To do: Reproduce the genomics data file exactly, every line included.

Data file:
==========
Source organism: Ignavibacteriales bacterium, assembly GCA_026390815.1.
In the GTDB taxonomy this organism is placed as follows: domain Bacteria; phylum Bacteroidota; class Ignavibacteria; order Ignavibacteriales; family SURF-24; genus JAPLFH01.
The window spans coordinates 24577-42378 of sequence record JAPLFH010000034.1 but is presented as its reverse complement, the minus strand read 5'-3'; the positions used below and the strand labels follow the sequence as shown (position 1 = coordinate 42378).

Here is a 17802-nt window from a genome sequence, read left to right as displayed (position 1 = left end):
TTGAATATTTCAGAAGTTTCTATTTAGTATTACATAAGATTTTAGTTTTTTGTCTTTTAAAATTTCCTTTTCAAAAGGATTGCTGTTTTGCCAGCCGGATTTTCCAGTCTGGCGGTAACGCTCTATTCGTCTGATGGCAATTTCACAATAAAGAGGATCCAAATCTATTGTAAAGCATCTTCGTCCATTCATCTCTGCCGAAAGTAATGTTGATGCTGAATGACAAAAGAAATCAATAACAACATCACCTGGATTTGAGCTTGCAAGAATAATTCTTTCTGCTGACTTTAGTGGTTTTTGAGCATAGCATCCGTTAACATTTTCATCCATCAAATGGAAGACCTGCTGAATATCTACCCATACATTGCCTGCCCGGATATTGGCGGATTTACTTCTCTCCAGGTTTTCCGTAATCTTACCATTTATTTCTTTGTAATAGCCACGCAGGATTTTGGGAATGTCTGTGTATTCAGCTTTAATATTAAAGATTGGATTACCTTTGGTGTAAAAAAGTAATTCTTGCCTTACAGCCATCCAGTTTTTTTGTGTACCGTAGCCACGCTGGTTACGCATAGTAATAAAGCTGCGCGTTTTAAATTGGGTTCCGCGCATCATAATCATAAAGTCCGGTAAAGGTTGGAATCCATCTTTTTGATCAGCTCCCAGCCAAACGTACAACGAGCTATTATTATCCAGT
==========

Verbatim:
Source organism: Ignavibacteriales bacterium, assembly GCA_026390815.1.
In the GTDB taxonomy this organism is placed as follows: domain Bacteria; phylum Bacteroidota; class Ignavibacteria; order Ignavibacteriales; family SURF-24; genus JAPLFH01.
The window spans coordinates 24577-42378 of sequence record JAPLFH010000034.1 but is presented as its reverse complement, the minus strand read 5'-3'; the positions used below and the strand labels follow the sequence as shown (position 1 = coordinate 42378).

Here is a 17802-nt window from a genome sequence, read left to right as displayed (position 1 = left end):
TTGAATATTTCAGAAGTTTCTATTTAGTATTACATAAGATTTTAGTTTTTTGTCTTTTAAAATTTCCTTTTCAAAAGGATTGCTGTTTTGCCAGCCGGATTTTCCAGTCTGGCGGTAACGCTCTATTCGTCTGATGGCAATTTCACAATAAAGAGGATCCAAATCTATTGTAAAGCATCTTCGTCCATTCATCTCTGCCGAAAGTAATGTTGATGCTGAATGACAAAAGAAATCAATAACAACATCACCTGGATTTGAGCTTGCAAGAATAATTCTTTCTGCTGACTTTAGTGGTTTTTGAGCATAGCATCCGTTAACATTTTCATCCATCAAATGGAAGACCTGCTGAATATCTACCCATACATTGCCTGCCCGGATATTGGCGGATTTACTTCTCTCCAGGTTTTCCGTAATCTTACCATTTATTTCTTTGTAATAGCCACGCAGGATTTTGGGAATGTCTGTGTATTCAGCTTTAATATTAAAGATTGGATTACCTTTGGTGTAAAAAAGTAATTCTTGCCTTACAGCCATCCAGTTTTTTTGTGTACCGTAGCCACGCTGGTTACGCATAGTAATAAAGCTGCGCGTTTTAAATTGGGTTCCGCGCATCATAATCATAAAGTCCGGTAAAGGTTGGAATCCATCTTTTTGATCAGCTCCCAGCCAAACGTACAACGAGCTATTATTATCCAGT